Who is this?

Matthew 21:10 And when he entered Jerusalem, the whole city was stirred up, saying, “Who is this?”

It is Palm Sunday today, a day that Christians all over the world remember Jesus, riding on a donkey, entering the gates of Jerusalem, where he was welcomed by multitudes waving palm branches, and shouting “Hosanna”. It was no doubt a glorious moment although short-lived as it was followed rather quickly by his suffering and crucifixion. Nonetheless, at this point he was celebrated by the people as a miracle worker, teacher, even a prophet. (“This is the prophet Jesus, from Nazareth of Galilee.” Matt 21:11) But the greatest truth about who Jesus is was yet to be revealed in the days to come.

Who do you say that I am?

The people who followed him during his life on earth were likewise challenged with this question. Just a few chapters earlier in the gospel of Matthew, Jesus himself asked his disciples: “Who do people say that the Son of Man is?” And they said, “Some say John the Baptist, others say Elijah, and others Jeremiah or one of the prophets.” He said to them, “But who do you say that I am?” Simon Peter replied, “You are the Christ, the Son of the living God.” Matt 16:13-16 Wow! Peter gave such a bold and accurate declaration of his Rabbi’s identity, even though he probably did not completely understand what that meant and how Jesus would eventually demonstrate the fullness of his identity, through his death and resurrection.

Who is Jesus?

The question is as relevant today as it was then. In a world plagued with wars, viruses, rising oil prices, financial hardship, natural calamities, political divide and multiple levels of human conflict, one’s personal response to this question still has the greatest impact in both life and death. This week is a good time to reflect on (or wrestle with) this as we commemorate the most significant events in human history – Christ’s passion, death and resurrection. I am certain that many of us are carrying heavy hearts these days. But even as we are drowning in the enormity of our human suffering, our response to the question of who Jesus is ultimately defines who we are and determines the direction of our lives.

Who is Jesus is not just a question that an unbeliever must make up his mind about someday. It demands a reply even from those of us who claim to know him. It is possible that our lenses of faith have been blurred with doubt, apathy and indifference. We need God’s word to wipe them clear so that we can see Jesus again for the holy, righteous and faithful king that he really is, instead of the harmless idea that we have fashioned him to be. As the human heart is prone to wander, we should pray for the Holy Spirit to redirect our love and our passions back to him who purchased us with nothing less than his own blood. Wherever we are in our journey, the truth of who Jesus is will be worthy of our deepest repentance and highest praise.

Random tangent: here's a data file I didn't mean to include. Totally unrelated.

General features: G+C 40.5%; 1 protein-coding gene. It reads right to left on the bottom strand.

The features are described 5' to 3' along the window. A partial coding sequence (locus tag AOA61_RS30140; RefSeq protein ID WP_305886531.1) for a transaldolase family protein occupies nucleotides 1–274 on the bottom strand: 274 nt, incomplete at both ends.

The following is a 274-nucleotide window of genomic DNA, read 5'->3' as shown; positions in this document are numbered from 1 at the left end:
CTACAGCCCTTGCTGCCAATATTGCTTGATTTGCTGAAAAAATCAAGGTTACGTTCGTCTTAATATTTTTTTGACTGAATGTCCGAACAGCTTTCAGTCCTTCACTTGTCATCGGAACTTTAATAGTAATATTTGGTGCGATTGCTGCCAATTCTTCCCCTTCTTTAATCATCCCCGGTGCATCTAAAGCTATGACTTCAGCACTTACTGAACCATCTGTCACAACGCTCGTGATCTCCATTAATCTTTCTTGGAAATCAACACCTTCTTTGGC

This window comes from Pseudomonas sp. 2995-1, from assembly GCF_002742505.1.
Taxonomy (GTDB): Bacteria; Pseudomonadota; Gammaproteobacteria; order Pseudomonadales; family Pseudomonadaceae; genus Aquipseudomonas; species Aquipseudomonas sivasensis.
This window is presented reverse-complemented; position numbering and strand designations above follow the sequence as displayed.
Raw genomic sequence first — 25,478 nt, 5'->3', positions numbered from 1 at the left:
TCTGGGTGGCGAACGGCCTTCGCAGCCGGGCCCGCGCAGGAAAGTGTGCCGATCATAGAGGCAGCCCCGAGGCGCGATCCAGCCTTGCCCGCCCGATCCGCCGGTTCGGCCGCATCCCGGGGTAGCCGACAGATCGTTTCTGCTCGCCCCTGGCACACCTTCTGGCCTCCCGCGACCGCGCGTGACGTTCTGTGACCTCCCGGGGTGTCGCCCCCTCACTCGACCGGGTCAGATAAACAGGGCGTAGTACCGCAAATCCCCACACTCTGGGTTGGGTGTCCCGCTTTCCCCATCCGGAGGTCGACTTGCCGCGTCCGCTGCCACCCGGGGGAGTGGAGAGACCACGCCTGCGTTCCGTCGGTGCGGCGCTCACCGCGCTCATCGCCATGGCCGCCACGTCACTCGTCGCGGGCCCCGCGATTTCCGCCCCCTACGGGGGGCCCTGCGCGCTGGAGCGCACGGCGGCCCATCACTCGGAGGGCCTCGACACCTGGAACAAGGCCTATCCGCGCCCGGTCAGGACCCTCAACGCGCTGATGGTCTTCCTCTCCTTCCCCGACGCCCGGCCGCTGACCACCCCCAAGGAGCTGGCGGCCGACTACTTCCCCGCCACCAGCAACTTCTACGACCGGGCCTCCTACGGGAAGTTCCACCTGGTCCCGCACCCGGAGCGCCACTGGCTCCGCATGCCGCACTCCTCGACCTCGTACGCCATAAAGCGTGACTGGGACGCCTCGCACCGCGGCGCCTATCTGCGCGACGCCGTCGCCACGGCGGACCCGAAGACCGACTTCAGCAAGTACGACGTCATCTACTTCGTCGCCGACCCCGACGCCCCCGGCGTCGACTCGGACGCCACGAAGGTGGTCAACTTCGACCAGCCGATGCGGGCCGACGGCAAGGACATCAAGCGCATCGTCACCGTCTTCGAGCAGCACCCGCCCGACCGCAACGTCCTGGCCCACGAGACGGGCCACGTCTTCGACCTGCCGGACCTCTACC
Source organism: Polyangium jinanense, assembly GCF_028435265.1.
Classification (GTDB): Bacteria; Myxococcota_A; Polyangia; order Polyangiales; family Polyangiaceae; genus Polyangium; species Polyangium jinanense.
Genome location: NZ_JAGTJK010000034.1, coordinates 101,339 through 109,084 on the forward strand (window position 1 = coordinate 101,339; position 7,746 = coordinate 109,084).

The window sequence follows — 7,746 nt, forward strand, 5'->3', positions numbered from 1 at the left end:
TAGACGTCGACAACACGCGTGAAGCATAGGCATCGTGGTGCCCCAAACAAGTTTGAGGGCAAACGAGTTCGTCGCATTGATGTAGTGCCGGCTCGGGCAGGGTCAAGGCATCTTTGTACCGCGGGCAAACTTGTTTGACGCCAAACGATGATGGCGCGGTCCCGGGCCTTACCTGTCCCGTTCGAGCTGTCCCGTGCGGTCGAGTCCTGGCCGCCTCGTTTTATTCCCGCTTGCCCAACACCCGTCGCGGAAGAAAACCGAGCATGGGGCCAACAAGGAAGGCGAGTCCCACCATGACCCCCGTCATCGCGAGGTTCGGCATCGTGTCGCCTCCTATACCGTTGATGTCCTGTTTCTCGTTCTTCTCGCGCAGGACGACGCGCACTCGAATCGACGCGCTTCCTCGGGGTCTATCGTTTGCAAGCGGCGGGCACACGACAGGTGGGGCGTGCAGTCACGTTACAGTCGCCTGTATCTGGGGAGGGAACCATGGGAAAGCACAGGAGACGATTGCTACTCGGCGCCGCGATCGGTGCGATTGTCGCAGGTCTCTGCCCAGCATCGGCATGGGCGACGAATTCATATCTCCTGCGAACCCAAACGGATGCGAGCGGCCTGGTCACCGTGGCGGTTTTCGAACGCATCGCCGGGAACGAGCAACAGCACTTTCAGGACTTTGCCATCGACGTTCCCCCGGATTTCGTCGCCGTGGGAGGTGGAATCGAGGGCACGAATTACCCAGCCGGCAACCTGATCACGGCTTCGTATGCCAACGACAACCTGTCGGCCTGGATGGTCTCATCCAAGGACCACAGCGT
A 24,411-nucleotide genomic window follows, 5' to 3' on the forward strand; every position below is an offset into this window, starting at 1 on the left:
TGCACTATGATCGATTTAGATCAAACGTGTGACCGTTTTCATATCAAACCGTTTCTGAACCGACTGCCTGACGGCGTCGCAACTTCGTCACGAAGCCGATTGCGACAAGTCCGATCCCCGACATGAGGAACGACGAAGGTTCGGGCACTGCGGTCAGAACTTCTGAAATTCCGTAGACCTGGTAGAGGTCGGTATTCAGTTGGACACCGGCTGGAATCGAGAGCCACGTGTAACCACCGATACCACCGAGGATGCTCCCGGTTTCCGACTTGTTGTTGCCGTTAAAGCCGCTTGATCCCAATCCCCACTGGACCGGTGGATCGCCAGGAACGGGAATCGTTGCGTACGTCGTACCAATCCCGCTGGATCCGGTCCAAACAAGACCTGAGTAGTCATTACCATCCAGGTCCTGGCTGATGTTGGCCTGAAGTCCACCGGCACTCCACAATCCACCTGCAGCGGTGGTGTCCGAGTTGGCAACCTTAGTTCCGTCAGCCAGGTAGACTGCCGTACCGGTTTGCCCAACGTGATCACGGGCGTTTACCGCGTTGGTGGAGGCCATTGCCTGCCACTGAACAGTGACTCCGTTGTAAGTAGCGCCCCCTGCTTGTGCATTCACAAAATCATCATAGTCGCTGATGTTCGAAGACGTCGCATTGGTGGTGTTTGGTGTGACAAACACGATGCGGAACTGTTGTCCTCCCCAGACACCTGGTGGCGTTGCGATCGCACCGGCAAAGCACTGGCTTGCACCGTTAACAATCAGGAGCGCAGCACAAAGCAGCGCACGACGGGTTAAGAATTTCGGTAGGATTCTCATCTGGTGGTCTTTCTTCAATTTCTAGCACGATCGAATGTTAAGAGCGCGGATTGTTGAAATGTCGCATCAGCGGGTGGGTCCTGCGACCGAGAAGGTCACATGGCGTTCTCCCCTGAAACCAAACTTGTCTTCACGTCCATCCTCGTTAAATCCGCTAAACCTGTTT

The apostle Paul was very much aware of such joy in knowing Christ that he said: “Indeed I count everything as loss because of the surpassing worth of knowing Christ Jesus my Lord.” Phil 3:8 And this is how he beautifully described Jesus in his letter to the Colossians. He is the image of the invisible God, the firstborn of all creation. For by him all things were created, in heaven and on earth, visible and invisible, whether thrones or dominions or rulers or authorities—all things were created through him and for him.  And he is before all things, and in him all things hold together.  And he is the head of the body, the church. He is the beginning, the firstborn from the dead, that in everything he might be preeminent.  For in him all the fullness of God was pleased to dwell,  and through him to reconcile to himself all things, whether on earth or in heaven, making peace by the blood of his cross. Colossians 1:15-20

What the apostle Paul penned in a paragraph might take me a lifetime to fully comprehend. But I believe there is absolutely no better way to spend an entire lifetime than in pursuit of Him who died and gave His life for me. One day there will be a gathering of those who know Christ and are known by him, clothed in white robes and waving palm branches in heavenly worship of the Lamb who was slain. There will be no question about who he is for every knee will bow and every tongue confess that Jesus Christ is Lord.

After this I looked, and behold, a great multitude that no one could number, from every nation, from all tribes and peoples and languages, standing before the throne and before the Lamb, clothed in white robes, with palm branches in their hands, and crying out with a loud voice, “Salvation belongs to our God who sits on the throne, and to the Lamb!” Revelation 7:9-10

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Christian wife, mom and mom-in-law. Physician. Professor. Serves in small groups discipleship. Travels for food, art, and history.

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